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Nicole Cosgrove

Welsh Terrier and Miniature Schnauzer

The Wowauzer is a cross of the Welsh Terrier and the Miniature Schnauzer. He is a small to medium cross or mixed dog with a life span of 12 to 15 years. He is also called a Wowzer and is a very friendly and playful dog making him a great companion and family dog.

Here is the Wowauzer at a Glance
Average height 12 to 15 inches
Average weight 10 to 25 pounds
Coat type Thick, harsh, wiry, curly
Hypoallergenic? Can be (Welsh Terrier is)
Grooming Needs Moderate
Shedding Low to moderate
Brushing Daily
Touchiness Somewhat sensitive
Tolerant to Solitude? Somewhat tolerant
Barking Occasional to frequent
Tolerance to Heat Moderate to very good depending on his coat
Tolerance to Cold Moderate to very good depending on his coat
Good Family Pet? Very good
Good with Children? Very good with socialization
Good with other Dogs? Very good with socialization
Good with other Pets? Good to very good with socialization
A roamer or Wanderer? Above average
A Good Apartment Dweller? Good to very good due to size as long as he gets daily walks
Good Pet for new Owner? Good but better with experienced owners
Trainability Moderately easy
Exercise Needs Fairly active
Tendency to get Fat Above average
Major Health Concerns Eye Problems, Urinary Stones, Myotonia Congenita, Von Willebrands, Congenital Megaesophagus, Epilepsy, Glaucoma, Hypothyroidism,
Other Health Concerns Allergies
Life Span 12 to 15 years
Average new Puppy Price Unknown
Average Annual Medical Expense $460 to $560
Average Annual Non-Medical Expense $680 to $780

Where does the Wowauzer come from?

The Wowauzer is a designer dog, this is a term used for dogs that are deliberately bred from two or sometimes three purebreds. First generation litters are the desired outcome. The draw is getting two favorite breeds in one perfect dog. But there are no guarantees with this kind of breeding, even in the same litter there can be differences in looks and temperament. As is the case with many designer dogs we have not got any specific information on the Wowauzer’s beginnings. Therefore here is a look at the two parents to get a feel for what their offspring might be like.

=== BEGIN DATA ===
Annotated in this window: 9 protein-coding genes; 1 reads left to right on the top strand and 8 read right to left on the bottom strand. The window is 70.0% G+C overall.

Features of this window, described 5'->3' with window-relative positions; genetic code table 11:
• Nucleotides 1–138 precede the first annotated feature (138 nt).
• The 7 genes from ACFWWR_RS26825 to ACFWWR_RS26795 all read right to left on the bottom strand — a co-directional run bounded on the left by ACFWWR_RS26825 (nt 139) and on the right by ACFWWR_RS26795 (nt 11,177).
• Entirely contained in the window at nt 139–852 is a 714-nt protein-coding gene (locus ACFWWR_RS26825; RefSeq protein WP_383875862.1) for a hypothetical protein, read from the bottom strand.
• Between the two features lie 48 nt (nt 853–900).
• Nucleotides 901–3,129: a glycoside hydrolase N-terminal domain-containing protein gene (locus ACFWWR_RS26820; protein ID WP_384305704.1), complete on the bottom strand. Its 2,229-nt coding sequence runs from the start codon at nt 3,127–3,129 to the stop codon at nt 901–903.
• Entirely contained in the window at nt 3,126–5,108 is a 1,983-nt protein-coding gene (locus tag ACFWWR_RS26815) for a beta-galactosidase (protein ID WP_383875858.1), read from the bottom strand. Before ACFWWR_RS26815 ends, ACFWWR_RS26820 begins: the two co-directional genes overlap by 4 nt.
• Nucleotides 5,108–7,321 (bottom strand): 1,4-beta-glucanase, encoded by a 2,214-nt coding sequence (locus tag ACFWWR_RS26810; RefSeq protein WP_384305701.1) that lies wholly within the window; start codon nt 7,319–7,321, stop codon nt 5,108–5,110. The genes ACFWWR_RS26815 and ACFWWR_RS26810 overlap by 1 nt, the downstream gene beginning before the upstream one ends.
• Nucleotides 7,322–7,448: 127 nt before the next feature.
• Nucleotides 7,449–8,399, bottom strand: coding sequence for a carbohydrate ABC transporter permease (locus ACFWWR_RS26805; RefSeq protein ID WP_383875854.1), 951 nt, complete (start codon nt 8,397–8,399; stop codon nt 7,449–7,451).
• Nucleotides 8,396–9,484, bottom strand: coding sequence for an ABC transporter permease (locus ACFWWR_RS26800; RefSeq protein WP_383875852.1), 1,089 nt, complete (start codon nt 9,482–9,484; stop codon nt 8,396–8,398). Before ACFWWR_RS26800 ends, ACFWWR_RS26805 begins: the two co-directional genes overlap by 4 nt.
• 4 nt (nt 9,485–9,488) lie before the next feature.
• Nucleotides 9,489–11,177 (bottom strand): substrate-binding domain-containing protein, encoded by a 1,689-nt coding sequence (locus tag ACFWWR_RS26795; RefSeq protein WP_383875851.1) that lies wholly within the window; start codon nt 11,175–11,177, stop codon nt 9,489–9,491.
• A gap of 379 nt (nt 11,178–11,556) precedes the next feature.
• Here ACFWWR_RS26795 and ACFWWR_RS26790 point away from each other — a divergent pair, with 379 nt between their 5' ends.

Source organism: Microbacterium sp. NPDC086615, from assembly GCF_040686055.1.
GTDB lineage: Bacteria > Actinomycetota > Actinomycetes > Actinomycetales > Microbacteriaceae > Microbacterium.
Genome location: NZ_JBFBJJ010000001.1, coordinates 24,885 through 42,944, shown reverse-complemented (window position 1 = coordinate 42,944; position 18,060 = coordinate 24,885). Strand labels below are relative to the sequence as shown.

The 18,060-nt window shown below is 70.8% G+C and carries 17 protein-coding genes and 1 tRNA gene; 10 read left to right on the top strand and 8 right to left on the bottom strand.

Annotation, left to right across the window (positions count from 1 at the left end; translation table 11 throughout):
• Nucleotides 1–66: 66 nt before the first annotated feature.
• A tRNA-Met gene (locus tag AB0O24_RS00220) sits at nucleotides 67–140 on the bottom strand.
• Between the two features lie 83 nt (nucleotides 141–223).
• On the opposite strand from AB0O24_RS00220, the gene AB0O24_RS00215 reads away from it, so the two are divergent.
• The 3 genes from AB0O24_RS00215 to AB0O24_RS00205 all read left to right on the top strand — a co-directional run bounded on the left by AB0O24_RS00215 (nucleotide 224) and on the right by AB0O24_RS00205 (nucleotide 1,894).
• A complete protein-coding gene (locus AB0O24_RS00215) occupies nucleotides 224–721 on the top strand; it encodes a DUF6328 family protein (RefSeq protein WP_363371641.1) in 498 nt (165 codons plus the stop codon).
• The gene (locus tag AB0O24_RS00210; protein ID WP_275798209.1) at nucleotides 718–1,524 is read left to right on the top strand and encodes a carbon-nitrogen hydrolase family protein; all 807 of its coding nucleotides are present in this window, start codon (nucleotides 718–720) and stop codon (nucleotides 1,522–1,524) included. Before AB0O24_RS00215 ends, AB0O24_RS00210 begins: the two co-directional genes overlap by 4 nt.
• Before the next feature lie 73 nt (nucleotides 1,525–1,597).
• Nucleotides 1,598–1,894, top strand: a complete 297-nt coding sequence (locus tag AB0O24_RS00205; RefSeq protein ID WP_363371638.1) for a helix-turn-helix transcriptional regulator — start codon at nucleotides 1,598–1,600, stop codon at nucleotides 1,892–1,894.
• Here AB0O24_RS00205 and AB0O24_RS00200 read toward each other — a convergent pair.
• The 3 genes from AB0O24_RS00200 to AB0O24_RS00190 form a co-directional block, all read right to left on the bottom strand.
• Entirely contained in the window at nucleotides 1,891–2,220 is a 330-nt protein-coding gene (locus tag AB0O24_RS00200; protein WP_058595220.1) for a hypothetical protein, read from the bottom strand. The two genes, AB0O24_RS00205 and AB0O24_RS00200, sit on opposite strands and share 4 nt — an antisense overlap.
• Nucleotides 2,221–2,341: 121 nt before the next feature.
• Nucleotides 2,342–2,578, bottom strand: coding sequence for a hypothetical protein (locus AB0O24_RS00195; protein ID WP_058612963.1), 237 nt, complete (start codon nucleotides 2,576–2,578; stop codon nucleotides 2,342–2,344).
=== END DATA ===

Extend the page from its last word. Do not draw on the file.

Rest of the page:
The Miniature Schnauzer

In late 19th century Germany the Miniature Schnauzer was developed from the Standard Schnauzer and small dogs like the Miniature Pinscher, Affenpinscher and so on. It was used to catch vermin like rats on farms, to be a good guard dog and to help hunt smaller prey. Despite the two world wars having quite a negative impact on dog breeding in Germany in general in fact the Miniature Schnauzer managed to maintain its popularity.

Today the dog we know as a Miniature Schnauzer is quite different in appearance to that dog in the late 1800s. He was a lot more colorful then but today the most popular colors are black and silver. He is a social dog, likes to be at the center of activity and can be quite feisty. He likes to be near you all the time and you will have to get used to feeling him touch some point of you throughout the day. He is intelligent though and training goes well despite his willful side.

The Welsh Terrier

The Welsh Terrier appears to be a very old breed though the details of its beginnings is obscure now. From the prints and paintings it appears in it would seem it was one of the first terrier dogs and back then was called the Old English Terrier or Black and Tan Wire Haired Terrier. This was because as well as being found in Wales he was also popular in several parts of 19th century England. He was bred for hunting animals like badgers, foxes and otters and he was also a great vermin catcher. He was classified as the Welsh Terrier by the Kennel Club in 1885 and started to arrive in the states in 1888.

He is a clever and happy dog with a lot of energy. He loves to play and he is very loyal and loving with his family. He enjoys being social and loves to entertain people and get attention. He does not tend to have the terrier temper and all of that makes him a great companion or family dog. Training can be tricky as he does have an independent side.


The Wowauzer is a charming and affectionate dog, very lovable and a great companion especially for those who like either parent. He is active and energetic so be prepared to play with him often and give him lots of attention. He is friendly with other people too and quite intelligent.

What does a Wowauzer look like

This is a small to medium dog weighing 10 to 25 pounds and standing 12 to 15 inches tall. He has a curly coat that is thick, wiry and harsh and common colors are chocolate, dark brown, brown, black, white, grey and silver. He also usually has ears that flap over.